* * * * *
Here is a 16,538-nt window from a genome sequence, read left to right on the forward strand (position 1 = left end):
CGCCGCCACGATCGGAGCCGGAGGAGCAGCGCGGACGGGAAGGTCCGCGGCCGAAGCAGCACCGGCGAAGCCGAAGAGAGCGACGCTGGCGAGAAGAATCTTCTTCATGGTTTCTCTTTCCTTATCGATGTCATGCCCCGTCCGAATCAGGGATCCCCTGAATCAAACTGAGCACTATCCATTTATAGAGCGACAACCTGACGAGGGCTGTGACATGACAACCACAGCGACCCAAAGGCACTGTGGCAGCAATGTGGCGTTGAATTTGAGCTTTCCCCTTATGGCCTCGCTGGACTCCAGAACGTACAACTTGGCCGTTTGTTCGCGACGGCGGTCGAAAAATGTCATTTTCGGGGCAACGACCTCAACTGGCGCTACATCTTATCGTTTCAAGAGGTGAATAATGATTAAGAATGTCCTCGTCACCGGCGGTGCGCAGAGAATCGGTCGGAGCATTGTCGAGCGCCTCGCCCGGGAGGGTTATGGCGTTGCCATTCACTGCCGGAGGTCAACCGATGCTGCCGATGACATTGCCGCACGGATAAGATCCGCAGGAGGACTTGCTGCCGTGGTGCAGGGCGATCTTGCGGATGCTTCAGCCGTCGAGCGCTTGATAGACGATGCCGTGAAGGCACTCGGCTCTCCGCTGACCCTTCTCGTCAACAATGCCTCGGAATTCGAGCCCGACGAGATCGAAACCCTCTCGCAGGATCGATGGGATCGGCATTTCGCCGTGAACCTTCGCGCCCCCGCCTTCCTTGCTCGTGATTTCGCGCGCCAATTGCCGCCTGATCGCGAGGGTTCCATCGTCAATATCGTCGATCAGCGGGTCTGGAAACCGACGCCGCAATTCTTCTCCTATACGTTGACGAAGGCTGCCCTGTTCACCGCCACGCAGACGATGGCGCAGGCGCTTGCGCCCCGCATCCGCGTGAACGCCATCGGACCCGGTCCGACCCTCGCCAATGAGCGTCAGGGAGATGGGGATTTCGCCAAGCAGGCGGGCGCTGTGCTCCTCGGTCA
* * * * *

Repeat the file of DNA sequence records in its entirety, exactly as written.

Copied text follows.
Here is a 16,538-nt window from a genome sequence, read left to right on the forward strand (position 1 = left end):
CGCCGCCACGATCGGAGCCGGAGGAGCAGCGCGGACGGGAAGGTCCGCGGCCGAAGCAGCACCGGCGAAGCCGAAGAGAGCGACGCTGGCGAGAAGAATCTTCTTCATGGTTTCTCTTTCCTTATCGATGTCATGCCCCGTCCGAATCAGGGATCCCCTGAATCAAACTGAGCACTATCCATTTATAGAGCGACAACCTGACGAGGGCTGTGACATGACAACCACAGCGACCCAAAGGCACTGTGGCAGCAATGTGGCGTTGAATTTGAGCTTTCCCCTTATGGCCTCGCTGGACTCCAGAACGTACAACTTGGCCGTTTGTTCGCGACGGCGGTCGAAAAATGTCATTTTCGGGGCAACGACCTCAACTGGCGCTACATCTTATCGTTTCAAGAGGTGAATAATGATTAAGAATGTCCTCGTCACCGGCGGTGCGCAGAGAATCGGTCGGAGCATTGTCGAGCGCCTCGCCCGGGAGGGTTATGGCGTTGCCATTCACTGCCGGAGGTCAACCGATGCTGCCGATGACATTGCCGCACGGATAAGATCCGCAGGAGGACTTGCTGCCGTGGTGCAGGGCGATCTTGCGGATGCTTCAGCCGTCGAGCGCTTGATAGACGATGCCGTGAAGGCACTCGGCTCTCCGCTGACCCTTCTCGTCAACAATGCCTCGGAATTCGAGCCCGACGAGATCGAAACCCTCTCGCAGGATCGATGGGATCGGCATTTCGCCGTGAACCTTCGCGCCCCCGCCTTCCTTGCTCGTGATTTCGCGCGCCAATTGCCGCCTGATCGCGAGGGTTCCATCGTCAATATCGTCGATCAGCGGGTCTGGAAACCGACGCCGCAATTCTTCTCCTATACGTTGACGAAGGCTGCCCTGTTCACCGCCACGCAGACGATGGCGCAGGCGCTTGCGCCCCGCATCCGCGTGAACGCCATCGGACCCGGTCCGACCCTCGCCAATGAGCGTCAGGGAGATGGGGATTTCGCCAAGCAGGCGGGCGCTGTGCTCCTCGGTCA